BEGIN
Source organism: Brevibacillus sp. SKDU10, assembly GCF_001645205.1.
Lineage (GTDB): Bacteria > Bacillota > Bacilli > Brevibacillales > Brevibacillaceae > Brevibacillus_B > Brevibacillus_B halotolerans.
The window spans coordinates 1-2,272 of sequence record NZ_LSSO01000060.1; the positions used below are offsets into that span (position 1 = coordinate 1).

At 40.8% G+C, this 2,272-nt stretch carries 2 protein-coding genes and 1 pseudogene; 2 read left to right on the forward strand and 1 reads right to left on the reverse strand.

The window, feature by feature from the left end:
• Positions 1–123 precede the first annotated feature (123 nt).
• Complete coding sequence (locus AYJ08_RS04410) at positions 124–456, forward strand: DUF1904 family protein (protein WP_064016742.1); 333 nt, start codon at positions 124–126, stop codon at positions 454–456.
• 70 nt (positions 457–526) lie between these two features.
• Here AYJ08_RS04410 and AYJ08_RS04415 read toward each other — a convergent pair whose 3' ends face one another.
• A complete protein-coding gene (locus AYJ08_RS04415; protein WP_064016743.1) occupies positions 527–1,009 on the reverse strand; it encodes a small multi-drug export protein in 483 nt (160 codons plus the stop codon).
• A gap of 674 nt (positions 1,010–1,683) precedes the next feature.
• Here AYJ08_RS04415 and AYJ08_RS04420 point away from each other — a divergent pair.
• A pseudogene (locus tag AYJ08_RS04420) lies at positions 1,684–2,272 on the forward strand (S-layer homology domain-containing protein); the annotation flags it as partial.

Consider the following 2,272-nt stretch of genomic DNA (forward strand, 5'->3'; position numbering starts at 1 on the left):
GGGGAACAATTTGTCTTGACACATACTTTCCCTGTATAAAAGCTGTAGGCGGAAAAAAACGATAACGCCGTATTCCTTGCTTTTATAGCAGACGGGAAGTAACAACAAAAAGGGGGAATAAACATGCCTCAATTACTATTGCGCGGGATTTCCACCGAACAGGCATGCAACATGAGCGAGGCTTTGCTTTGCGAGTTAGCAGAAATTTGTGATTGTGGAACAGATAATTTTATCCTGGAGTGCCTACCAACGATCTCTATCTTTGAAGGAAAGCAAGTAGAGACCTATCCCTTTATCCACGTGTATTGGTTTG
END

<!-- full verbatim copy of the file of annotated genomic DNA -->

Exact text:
Source organism: Brevibacillus sp. SKDU10, assembly GCF_001645205.1.
Lineage (GTDB): Bacteria > Bacillota > Bacilli > Brevibacillales > Brevibacillaceae > Brevibacillus_B > Brevibacillus_B halotolerans.
The window spans coordinates 1-2,272 of sequence record NZ_LSSO01000060.1; the positions used below are offsets into that span (position 1 = coordinate 1).

At 40.8% G+C, this 2,272-nt stretch carries 2 protein-coding genes and 1 pseudogene; 2 read left to right on the forward strand and 1 reads right to left on the reverse strand.

The window, feature by feature from the left end:
• Positions 1–123 precede the first annotated feature (123 nt).
• Complete coding sequence (locus AYJ08_RS04410) at positions 124–456, forward strand: DUF1904 family protein (protein WP_064016742.1); 333 nt, start codon at positions 124–126, stop codon at positions 454–456.
• 70 nt (positions 457–526) lie between these two features.
• Here AYJ08_RS04410 and AYJ08_RS04415 read toward each other — a convergent pair whose 3' ends face one another.
• A complete protein-coding gene (locus AYJ08_RS04415; protein WP_064016743.1) occupies positions 527–1,009 on the reverse strand; it encodes a small multi-drug export protein in 483 nt (160 codons plus the stop codon).
• A gap of 674 nt (positions 1,010–1,683) precedes the next feature.
• Here AYJ08_RS04415 and AYJ08_RS04420 point away from each other — a divergent pair.
• A pseudogene (locus tag AYJ08_RS04420) lies at positions 1,684–2,272 on the forward strand (S-layer homology domain-containing protein); the annotation flags it as partial.

Consider the following 2,272-nt stretch of genomic DNA (forward strand, 5'->3'; position numbering starts at 1 on the left):
GGGGAACAATTTGTCTTGACACATACTTTCCCTGTATAAAAGCTGTAGGCGGAAAAAAACGATAACGCCGTATTCCTTGCTTTTATAGCAGACGGGAAGTAACAACAAAAAGGGGGAATAAACATGCCTCAATTACTATTGCGCGGGATTTCCACCGAACAGGCATGCAACATGAGCGAGGCTTTGCTTTGCGAGTTAGCAGAAATTTGTGATTGTGGAACAGATAATTTTATCCTGGAGTGCCTACCAACGATCTCTATCTTTGAAGGAAAGCAAGTAGAGACCTATCCCTTTATCCACGTGTATTGGTTTG